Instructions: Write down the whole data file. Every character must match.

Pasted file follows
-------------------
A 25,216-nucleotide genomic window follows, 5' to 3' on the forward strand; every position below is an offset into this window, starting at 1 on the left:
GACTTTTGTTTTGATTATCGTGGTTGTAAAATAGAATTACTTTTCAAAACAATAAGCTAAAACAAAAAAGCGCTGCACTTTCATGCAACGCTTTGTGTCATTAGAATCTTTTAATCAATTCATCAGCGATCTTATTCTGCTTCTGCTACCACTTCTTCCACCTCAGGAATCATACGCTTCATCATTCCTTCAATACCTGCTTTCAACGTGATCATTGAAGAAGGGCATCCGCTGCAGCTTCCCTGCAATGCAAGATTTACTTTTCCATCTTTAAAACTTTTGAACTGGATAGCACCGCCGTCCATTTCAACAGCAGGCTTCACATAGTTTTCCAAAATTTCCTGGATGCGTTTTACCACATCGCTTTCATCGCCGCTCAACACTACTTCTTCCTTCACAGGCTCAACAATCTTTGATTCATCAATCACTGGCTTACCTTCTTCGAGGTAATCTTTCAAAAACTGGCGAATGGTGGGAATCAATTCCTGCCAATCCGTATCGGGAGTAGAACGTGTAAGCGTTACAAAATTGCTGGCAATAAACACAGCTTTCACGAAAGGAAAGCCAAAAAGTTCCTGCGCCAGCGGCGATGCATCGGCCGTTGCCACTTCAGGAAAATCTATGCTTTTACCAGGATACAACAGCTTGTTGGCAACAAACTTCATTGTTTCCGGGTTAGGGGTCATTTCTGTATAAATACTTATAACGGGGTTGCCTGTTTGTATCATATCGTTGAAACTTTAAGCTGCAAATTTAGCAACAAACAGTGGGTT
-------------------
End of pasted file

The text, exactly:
A 25,216-nucleotide genomic window follows, 5' to 3' on the forward strand; every position below is an offset into this window, starting at 1 on the left:
GACTTTTGTTTTGATTATCGTGGTTGTAAAATAGAATTACTTTTCAAAACAATAAGCTAAAACAAAAAAGCGCTGCACTTTCATGCAACGCTTTGTGTCATTAGAATCTTTTAATCAATTCATCAGCGATCTTATTCTGCTTCTGCTACCACTTCTTCCACCTCAGGAATCATACGCTTCATCATTCCTTCAATACCTGCTTTCAACGTGATCATTGAAGAAGGGCATCCGCTGCAGCTTCCCTGCAATGCAAGATTTACTTTTCCATCTTTAAAACTTTTGAACTGGATAGCACCGCCGTCCATTTCAACAGCAGGCTTCACATAGTTTTCCAAAATTTCCTGGATGCGTTTTACCACATCGCTTTCATCGCCGCTCAACACTACTTCTTCCTTCACAGGCTCAACAATCTTTGATTCATCAATCACTGGCTTACCTTCTTCGAGGTAATCTTTCAAAAACTGGCGAATGGTGGGAATCAATTCCTGCCAATCCGTATCGGGAGTAGAACGTGTAAGCGTTACAAAATTGCTGGCAATAAACACAGCTTTCACGAAAGGAAAGCCAAAAAGTTCCTGCGCCAGCGGCGATGCATCGGCCGTTGCCACTTCAGGAAAATCTATGCTTTTACCAGGATACAACAGCTTGTTGGCAACAAACTTCATTGTTTCCGGGTTAGGGGTCATTTCTGTATAAATACTTATAACGGGGTTGCCTGTTTGTATCATATCGTTGAAACTTTAAGCTGCAAATTTAGCAACAAACAGTGGGTT